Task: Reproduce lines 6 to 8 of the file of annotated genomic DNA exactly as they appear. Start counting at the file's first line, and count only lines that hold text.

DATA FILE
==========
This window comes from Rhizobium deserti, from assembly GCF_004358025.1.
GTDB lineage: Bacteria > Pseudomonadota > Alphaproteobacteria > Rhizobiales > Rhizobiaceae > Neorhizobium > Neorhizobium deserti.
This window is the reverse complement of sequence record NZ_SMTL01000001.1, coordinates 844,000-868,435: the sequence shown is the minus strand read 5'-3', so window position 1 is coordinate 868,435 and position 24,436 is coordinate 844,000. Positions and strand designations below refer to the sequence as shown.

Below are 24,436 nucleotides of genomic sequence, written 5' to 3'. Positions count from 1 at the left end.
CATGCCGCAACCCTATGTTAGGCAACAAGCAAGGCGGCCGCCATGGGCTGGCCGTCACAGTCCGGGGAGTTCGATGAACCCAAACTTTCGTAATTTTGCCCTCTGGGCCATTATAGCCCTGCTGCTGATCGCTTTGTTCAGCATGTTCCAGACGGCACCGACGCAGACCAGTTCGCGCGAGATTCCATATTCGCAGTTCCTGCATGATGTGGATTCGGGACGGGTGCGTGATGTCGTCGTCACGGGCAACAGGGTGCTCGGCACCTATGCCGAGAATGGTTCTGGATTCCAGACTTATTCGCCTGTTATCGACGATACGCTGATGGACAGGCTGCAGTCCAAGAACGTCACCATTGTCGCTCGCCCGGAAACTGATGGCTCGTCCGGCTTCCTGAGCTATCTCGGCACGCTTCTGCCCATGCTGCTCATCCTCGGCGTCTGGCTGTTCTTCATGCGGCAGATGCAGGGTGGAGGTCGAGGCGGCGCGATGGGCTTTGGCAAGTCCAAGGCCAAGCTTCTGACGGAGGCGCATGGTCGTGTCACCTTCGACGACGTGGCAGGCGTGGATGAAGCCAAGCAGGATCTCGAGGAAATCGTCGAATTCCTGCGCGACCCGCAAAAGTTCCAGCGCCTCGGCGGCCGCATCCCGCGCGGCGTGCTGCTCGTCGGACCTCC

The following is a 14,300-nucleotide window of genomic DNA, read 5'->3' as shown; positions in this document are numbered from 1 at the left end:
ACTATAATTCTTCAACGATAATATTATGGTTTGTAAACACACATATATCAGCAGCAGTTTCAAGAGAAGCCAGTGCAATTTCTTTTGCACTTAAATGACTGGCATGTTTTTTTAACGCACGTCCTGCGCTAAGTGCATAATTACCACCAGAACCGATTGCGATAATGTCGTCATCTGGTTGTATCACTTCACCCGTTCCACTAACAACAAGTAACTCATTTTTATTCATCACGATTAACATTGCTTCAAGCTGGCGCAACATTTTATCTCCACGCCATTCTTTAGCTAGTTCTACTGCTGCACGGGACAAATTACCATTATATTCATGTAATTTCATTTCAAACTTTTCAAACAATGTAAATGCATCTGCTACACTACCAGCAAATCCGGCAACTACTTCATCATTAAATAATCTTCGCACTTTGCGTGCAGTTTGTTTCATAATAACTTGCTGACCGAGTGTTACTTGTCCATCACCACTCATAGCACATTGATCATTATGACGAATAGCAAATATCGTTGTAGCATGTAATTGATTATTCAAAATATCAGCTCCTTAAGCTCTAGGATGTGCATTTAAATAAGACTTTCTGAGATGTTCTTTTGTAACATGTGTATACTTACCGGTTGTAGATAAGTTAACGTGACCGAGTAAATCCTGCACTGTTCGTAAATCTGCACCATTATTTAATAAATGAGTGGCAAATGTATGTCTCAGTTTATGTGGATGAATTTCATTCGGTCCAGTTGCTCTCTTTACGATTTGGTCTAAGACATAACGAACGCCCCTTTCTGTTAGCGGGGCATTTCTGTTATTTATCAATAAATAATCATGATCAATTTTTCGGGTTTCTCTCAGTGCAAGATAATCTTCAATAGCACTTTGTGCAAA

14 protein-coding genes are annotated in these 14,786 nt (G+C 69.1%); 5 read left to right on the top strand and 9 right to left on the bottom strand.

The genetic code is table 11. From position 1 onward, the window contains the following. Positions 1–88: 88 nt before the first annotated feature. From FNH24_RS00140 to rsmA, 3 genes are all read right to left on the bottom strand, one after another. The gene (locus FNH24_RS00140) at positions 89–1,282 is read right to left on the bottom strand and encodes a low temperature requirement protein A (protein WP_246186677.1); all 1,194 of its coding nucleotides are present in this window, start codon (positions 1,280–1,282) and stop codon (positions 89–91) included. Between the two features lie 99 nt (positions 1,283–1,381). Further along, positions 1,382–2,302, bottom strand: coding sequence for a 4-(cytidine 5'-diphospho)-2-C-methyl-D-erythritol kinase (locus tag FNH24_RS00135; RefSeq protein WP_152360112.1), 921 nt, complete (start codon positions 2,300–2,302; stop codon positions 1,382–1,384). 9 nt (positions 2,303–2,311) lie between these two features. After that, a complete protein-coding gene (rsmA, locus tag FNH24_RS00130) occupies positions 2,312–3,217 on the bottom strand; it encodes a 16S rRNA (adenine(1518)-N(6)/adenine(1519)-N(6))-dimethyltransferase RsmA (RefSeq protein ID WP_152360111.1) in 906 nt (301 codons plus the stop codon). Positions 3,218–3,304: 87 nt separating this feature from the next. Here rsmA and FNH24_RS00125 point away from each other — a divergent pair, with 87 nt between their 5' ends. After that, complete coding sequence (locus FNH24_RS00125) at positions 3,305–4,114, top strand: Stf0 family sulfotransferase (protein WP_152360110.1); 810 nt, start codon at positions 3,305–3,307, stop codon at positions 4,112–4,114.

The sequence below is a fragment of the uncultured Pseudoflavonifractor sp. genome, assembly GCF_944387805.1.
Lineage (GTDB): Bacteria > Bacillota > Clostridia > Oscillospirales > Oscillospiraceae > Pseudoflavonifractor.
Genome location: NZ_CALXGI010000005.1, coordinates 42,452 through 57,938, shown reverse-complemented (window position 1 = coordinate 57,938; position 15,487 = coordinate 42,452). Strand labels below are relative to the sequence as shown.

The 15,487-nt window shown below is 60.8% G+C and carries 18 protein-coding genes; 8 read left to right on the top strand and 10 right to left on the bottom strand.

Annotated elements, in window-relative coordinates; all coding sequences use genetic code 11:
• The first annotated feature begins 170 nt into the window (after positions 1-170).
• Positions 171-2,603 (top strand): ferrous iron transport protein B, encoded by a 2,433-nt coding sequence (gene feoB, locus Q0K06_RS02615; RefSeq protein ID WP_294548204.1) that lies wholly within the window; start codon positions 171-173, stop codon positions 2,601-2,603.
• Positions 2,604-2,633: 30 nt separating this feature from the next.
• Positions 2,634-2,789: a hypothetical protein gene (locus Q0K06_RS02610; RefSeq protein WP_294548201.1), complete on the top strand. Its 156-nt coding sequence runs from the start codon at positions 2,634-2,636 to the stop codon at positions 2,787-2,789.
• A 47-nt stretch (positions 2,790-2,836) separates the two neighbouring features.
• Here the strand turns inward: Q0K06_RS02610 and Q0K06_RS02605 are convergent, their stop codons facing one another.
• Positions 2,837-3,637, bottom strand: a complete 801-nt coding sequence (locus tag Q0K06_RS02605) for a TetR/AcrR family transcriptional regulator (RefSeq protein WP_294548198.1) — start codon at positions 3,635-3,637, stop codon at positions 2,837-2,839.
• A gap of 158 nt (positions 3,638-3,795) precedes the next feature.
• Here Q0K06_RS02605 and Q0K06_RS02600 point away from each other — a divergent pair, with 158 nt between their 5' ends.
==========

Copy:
The following is a 14,300-nucleotide window of genomic DNA, read 5'->3' as shown; positions in this document are numbered from 1 at the left end:
ACTATAATTCTTCAACGATAATATTATGGTTTGTAAACACACATATATCAGCAGCAGTTTCAAGAGAAGCCAGTGCAATTTCTTTTGCACTTAAATGACTGGCATGTTTTTTTAACGCACGTCCTGCGCTAAGTGCATAATTACCACCAGAACCGATTGCGATAATGTCGTCATCTGGTTGTATCACTTCACCCGTTCCACTAACAACAAGTAACTCATTTTTATTCATCACGATTAACATTGCTTCAAGCTGGCGCAACATTTTATCTCCACGCCATTCTTTAGCTAGTTCTACTGCTGCACGGGACAAATTACCATTATATTCATGTAATTTCATTTCAAACTTTTCAAACAATGTAAATGCATCTGCTACACTACCAGCAAATCCGGCAACTACTTCATCATTAAATAATCTTCGCACTTTGCGTGCAGTTTGTTTCATAATAACTTGCTGACCGAGTGTTACTTGTCCATCACCACTCATAGCACATTGATCATTATGACGAATAGCAAATATCGTTGTAGCATGTAATTGATTATTCAAAATATCAGCTCCTTAAGCTCTAGGATGTGCATTTAAATAAGACTTTCTGAGATGTTCTTTTGTAACATGTGTATACTTACCGGTTGTAGATAAGTTAACGTGACCGAGTAAATCCTGCACTGTTCGTAAATCTGCACCATTATTTAATAAATGAGTGGCAAATGTATGTCTCAGTTTATGTGGATGAATTTCATTCGGTCCAGTTGCTCTCTTTACGATTTGGTCTAAGACATAACGAACGCCCCTTTCTGTTAGCGGGGCATTTCTGTTATTTATCAATAAATAATCATGATCAATTTTTCGGGTTTCTCTCAGTGCAAGATAATCTTCAATAGCACTTTGTGCAAA

14 protein-coding genes are annotated in these 14,786 nt (G+C 69.1%); 5 read left to right on the top strand and 9 right to left on the bottom strand.